Train Simulator 2022: The Next Generation of Train Simulation
Train Simulator Classic (originally RailWorks and Train Simulator) is a train simulation game developed by Dovetail Games. It is the successor to Rail Simulator, and was released online on 12 June 2009 and in stores on 3 July 2009.
Train Simulator 2016 was released on Steam on 17 September 2015 as Train Simulator 2016: Steam Edition. This version provides a selection of new 'extreme' challenges set across a variety of different eras with the addition of the long-requested "Railfan" feature, which lets players create and play scenarios in which the only objective is to watch the trains go by from a vantage point (so-called "Railfanning" or "Trainspotting").
The game features steam, diesel and electric traction trains; keyboard, mouse or gamepad control of throttles, brakes and switches with Simple and Expert driving models for varying player skills. A variety of scenarios are available for Standard and Career modes, as well as an exploratory style Free Roam mode. Quick Drive mode allows a player to pick a train (or to put together their own by snapping together cars), choose a route, set departure and destination stations and decide on the time of day, the season and the weather. Cargo and passengers are animated, and weather changes dynamically with time. Steam Workshop allows players to upload and download additional user-created routes and scenarios.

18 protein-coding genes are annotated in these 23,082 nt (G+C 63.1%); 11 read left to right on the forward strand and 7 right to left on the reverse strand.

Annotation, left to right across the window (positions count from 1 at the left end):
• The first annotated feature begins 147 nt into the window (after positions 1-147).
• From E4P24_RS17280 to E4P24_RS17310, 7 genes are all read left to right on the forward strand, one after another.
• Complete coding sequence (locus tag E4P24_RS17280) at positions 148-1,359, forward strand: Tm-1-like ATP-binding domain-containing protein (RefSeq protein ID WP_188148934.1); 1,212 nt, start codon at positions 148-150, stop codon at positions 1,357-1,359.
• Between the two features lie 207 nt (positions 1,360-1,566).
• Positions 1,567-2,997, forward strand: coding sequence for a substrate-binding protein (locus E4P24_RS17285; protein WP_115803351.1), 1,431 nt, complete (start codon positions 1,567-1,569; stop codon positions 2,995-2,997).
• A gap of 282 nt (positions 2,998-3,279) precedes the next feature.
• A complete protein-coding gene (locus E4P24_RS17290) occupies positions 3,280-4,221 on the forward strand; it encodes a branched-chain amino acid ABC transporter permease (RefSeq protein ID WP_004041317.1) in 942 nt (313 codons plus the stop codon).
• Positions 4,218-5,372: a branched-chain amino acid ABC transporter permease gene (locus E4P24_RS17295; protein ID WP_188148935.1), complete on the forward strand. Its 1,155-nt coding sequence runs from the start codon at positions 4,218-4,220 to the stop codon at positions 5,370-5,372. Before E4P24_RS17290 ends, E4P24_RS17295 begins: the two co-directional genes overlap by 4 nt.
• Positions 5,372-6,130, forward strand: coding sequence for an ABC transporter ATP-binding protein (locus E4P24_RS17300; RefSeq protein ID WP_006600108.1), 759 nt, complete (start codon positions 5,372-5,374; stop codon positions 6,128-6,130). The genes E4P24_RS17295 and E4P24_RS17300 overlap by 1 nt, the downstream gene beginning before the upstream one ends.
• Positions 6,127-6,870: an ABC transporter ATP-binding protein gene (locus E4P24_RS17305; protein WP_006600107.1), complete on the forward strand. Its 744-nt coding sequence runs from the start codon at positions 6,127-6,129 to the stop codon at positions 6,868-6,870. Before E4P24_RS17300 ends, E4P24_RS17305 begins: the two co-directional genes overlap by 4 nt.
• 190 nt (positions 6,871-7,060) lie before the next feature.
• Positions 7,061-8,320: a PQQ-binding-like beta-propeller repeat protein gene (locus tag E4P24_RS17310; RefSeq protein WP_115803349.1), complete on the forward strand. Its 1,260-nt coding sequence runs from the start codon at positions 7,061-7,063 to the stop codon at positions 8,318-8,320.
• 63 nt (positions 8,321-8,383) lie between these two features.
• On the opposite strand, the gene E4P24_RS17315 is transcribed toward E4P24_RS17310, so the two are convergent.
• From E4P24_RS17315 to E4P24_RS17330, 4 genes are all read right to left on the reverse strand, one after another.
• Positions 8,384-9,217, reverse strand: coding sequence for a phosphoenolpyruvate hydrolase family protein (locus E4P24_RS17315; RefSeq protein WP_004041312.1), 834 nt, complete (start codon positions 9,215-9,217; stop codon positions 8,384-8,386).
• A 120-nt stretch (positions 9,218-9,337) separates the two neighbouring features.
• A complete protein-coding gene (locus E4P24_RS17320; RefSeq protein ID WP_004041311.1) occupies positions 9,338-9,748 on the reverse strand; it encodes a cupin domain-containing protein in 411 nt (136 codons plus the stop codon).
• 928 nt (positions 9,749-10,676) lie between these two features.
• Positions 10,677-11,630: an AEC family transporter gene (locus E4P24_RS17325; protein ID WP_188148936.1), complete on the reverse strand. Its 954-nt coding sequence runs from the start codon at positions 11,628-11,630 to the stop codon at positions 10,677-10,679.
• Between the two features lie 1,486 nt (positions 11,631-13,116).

Train Simulator Classic is just beginning of your new hobby. Build a dream collection of your favourite routes, locomotives, trains and rolling stock from a vast array of content. With hundreds of DLC available and new releases every month.
train simulator updates and utilities
train simulator high speed rail
train simulator rolling stock swap
train simulator signaling systems
train simulator power and energy consumption
train simulator realistic sounds
train simulator timetable construction
train simulator 3D modeling
train simulator heavy haul freight
train simulator metro and subway
train simulator mountain railways
train simulator maglev systems
train simulator network topology
train simulator locomotive database
train simulator scenario editor
train simulator track laying
train simulator cab view
train simulator weather and season effects
train simulator system failures and delays
train simulator route building
train simulator passenger and freight cars
train simulator tractive effort and speed
train simulator gradient and curvature